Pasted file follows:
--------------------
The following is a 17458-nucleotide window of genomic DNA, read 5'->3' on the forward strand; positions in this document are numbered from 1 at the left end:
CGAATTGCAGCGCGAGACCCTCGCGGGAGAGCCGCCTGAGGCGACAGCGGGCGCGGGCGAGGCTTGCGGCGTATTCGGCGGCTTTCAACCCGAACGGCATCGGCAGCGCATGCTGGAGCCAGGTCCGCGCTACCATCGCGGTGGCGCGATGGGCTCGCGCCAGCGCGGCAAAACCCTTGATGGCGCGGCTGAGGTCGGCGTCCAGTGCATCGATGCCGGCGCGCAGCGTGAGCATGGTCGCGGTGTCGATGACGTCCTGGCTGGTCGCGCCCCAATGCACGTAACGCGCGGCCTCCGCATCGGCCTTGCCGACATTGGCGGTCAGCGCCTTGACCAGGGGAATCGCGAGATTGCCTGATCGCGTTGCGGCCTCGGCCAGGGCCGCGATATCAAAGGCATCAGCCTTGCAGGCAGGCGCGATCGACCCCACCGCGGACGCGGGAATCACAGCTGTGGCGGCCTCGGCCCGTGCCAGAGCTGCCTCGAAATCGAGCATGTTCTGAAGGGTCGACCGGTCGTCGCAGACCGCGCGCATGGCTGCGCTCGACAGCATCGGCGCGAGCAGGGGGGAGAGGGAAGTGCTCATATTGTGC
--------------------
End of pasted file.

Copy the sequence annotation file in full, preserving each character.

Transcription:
The following is a 17458-nucleotide window of genomic DNA, read 5'->3' on the forward strand; positions in this document are numbered from 1 at the left end:
CGAATTGCAGCGCGAGACCCTCGCGGGAGAGCCGCCTGAGGCGACAGCGGGCGCGGGCGAGGCTTGCGGCGTATTCGGCGGCTTTCAACCCGAACGGCATCGGCAGCGCATGCTGGAGCCAGGTCCGCGCTACCATCGCGGTGGCGCGATGGGCTCGCGCCAGCGCGGCAAAACCCTTGATGGCGCGGCTGAGGTCGGCGTCCAGTGCATCGATGCCGGCGCGCAGCGTGAGCATGGTCGCGGTGTCGATGACGTCCTGGCTGGTCGCGCCCCAATGCACGTAACGCGCGGCCTCCGCATCGGCCTTGCCGACATTGGCGGTCAGCGCCTTGACCAGGGGAATCGCGAGATTGCCTGATCGCGTTGCGGCCTCGGCCAGGGCCGCGATATCAAAGGCATCAGCCTTGCAGGCAGGCGCGATCGACCCCACCGCGGACGCGGGAATCACAGCTGTGGCGGCCTCGGCCCGTGCCAGAGCTGCCTCGAAATCGAGCATGTTCTGAAGGGTCGACCGGTCGTCGCAGACCGCGCGCATGGCTGCGCTCGACAGCATCGGCGCGAGCAGGGGGGAGAGGGAAGTGCTCATATTGTGC